Coming into late 14th-century England with Gower's Confessio Amantis, we again see the blended strains of an Ovidian tradition fashionable with the courtly aristocracy and the more moralistic view backed by Christian ethics espoused by Alan. In Book IV, the lover is encouraged to unflaggingly pursue his goal; any letting up is a sign of "acedia," slothfulness. This resembles De planctu in terms of Christian morality (indeed, all but one book fall under headings of the Seven Deadly Sins), but also shares a similarity to Ovid and Andreas in letting the ends justify the means. Furthermore, the stated goal here is success in courtship, not necessarily procreation; thus, in a sense, the work is a goal in itself. This fits nicely with the emergent work ethic germinating in Alan's writings, but it is particularly apt in Gower's age, where that beginning had developed into a greater esteem for industriousness, particularly in respect to time management, a concept that was revolutionized by the increasing reliance on mechanical clocks. But much as in the Romance de la Rose, a midstream change takes place before the work's end. By Book VIII, "Nature" and "Genius" again insist that the work of love should only be undertaken in a manner leading to reproduction. Here, therefore, the lover is encouraged to cease his pursuit not because his fashion of loving is "unnatural," but because he is too old to be able to father children.

Sadlek treats Gower's friend Chaucer in the following chapter, beginning by demonstrating attitudes towards work, workers and industry through portraits of various pilgrims in the Canterbury Tales. The embourgeoisement de l'eros is then effectively demonstrated in analyzing the dispute in the Parlement of Foules. The aristocratic birds of prey with their courtly love pretensions are parodied for their preoccupations with form and military service (so important to Ovid and his ilk), while the common birds with their "natural" inclinations are shown to be much happier for sensibly getting along with the business of choosing mates and having offspring. Finally, Sadlek shows the embourgeoisement de l'eros in Troilus and Criseyde. Troilus might be a great soldier and a perfect gentleman with noble ideals, but as a lover he is an abysmal failure. And while Diomedes is more of a scoundrel and less successful on the battlefield, he (and, to some extent, Pandarus) can succeed as a lover by focusing on the real goal of loving rather than idealized but contrived forms. The book then ends with a short conclusion that synthesizes the key arguments elaborated in the individual chapters and indicates how the discourse of love as work continued to evolve after the Middle Ages, notably in Shakespeare.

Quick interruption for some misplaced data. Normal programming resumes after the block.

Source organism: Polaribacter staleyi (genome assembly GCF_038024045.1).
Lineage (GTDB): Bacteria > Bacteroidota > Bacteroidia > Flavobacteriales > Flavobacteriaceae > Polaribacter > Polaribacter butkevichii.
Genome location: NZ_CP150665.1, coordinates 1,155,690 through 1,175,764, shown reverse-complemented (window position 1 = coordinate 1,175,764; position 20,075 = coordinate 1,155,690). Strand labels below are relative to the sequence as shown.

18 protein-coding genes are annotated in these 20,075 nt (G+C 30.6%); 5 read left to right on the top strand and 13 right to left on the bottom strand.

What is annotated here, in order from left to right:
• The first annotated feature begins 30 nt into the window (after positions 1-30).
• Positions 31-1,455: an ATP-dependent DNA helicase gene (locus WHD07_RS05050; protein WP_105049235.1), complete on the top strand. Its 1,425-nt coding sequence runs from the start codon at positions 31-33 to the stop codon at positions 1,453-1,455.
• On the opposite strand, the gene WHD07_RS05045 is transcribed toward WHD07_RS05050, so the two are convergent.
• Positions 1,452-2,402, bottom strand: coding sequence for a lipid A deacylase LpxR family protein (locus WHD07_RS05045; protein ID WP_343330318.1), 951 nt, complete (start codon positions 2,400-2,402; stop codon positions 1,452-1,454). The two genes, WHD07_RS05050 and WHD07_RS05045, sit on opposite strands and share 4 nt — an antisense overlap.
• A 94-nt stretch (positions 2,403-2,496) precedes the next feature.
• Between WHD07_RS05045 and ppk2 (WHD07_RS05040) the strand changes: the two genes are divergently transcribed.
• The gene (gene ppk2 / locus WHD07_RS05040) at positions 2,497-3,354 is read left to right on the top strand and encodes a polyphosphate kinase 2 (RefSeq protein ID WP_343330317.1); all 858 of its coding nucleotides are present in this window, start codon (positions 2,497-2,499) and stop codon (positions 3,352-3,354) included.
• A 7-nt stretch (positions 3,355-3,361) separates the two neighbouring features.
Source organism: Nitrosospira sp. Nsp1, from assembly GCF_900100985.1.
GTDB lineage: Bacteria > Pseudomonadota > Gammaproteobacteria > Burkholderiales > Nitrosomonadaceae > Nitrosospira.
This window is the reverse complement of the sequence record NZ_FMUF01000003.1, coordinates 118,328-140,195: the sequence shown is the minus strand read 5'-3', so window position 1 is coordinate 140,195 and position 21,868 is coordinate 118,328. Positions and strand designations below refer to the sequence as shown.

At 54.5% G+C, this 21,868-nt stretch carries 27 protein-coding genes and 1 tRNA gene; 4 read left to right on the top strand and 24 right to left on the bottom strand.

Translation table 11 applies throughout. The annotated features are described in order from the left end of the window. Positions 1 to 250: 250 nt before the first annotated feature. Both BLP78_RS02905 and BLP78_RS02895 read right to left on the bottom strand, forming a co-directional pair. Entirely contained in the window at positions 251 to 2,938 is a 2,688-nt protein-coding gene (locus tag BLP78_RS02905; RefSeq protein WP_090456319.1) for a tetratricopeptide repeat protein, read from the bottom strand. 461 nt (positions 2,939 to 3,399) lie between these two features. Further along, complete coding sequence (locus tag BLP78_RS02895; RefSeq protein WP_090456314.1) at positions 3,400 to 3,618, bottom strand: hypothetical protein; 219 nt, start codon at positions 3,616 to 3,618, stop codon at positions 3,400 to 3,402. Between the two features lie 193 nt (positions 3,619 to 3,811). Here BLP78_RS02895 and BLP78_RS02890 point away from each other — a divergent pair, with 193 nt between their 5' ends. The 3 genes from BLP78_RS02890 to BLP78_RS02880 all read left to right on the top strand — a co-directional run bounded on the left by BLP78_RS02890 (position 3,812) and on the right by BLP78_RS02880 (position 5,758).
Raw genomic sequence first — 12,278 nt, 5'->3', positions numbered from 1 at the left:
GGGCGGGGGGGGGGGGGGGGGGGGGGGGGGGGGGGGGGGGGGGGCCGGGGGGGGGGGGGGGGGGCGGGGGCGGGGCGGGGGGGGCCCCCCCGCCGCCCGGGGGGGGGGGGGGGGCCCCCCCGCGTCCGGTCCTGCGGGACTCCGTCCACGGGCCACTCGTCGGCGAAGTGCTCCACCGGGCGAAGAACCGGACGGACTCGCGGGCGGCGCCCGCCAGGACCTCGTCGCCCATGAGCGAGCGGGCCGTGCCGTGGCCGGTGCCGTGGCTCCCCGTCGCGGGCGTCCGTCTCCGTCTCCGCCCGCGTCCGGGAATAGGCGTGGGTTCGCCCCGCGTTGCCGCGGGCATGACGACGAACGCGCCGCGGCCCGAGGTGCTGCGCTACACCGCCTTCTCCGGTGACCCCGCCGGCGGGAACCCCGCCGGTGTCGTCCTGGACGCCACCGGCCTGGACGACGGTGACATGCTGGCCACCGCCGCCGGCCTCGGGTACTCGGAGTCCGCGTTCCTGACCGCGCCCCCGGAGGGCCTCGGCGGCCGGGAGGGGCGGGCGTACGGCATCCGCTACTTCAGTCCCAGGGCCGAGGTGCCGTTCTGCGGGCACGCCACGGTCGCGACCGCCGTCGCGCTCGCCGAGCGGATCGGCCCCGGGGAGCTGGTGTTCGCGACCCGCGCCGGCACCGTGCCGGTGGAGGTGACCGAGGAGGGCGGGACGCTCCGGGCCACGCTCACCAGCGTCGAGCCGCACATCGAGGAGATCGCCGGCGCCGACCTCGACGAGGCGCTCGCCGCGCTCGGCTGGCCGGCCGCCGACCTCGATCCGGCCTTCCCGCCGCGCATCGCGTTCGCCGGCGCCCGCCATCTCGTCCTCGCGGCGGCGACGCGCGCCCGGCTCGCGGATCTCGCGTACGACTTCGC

There are few drawbacks to the volume, most of which are nitpicky. "Guillaume" is once rendered "Guillaumes" (137); once the character name "Rose" needs capitalization (163). Translations of short illustrative quotations are omitted in two instances (93, 140), though otherwise Sadlek conscientiously provides original text with accurate renderings. While the vocabulary of work and leisure are fully explored, taking into account the semantic drift of words such as "labor," "service," "travail" and "otium" in terms of denotation and connotation across time and cultures, as well as the incorporation of neologisms such as "business," "occupation" and "idleness" in the discourse of love as work, the connotations of various appellations of love are not as fully explored (e.g., "eros," "amour," "agape" and "lust"). In fact, "love" is generically used to refer to emotion, courtship, seduction and sex, though aspects such as "Venus," "Cupid," "Iocus" are clarified, and in any case, the majority of readers should already be familiar with these nuanced distinctions through their frequent treatment elsewhere. In terms of material, one might like to see more on procreative illicit love, e.g., incest (though, alas, Ford's 'Tis Pity She's a Whore is decidedly outside the temporal constraints of the study) or extramarital relations e.g., Tristan and Yseult. Indeed, one might expect more on Chretien de Troyes, though Sadlek quite rightly points out that thematic studies relating to his courtly love ideal are well covered elsewhere. Overall, however, the pros of Sadlek's study greatly outweigh the cons. This highly readable volume is entirely accessible to non-specialists and of real value to medievalists. The work as a whole is well thought out and well organized, and each succeeding chapter building upon its predecessors to provide a clear and easy-to-follow study through complex arguments. Sadlek demonstrates a thorough knowledge of the primary sources and their interrelation, as well as remaining highly attentive to modern scholarly debate treating love and labor in all their different guises and manifestations in the various cultures and periods treated.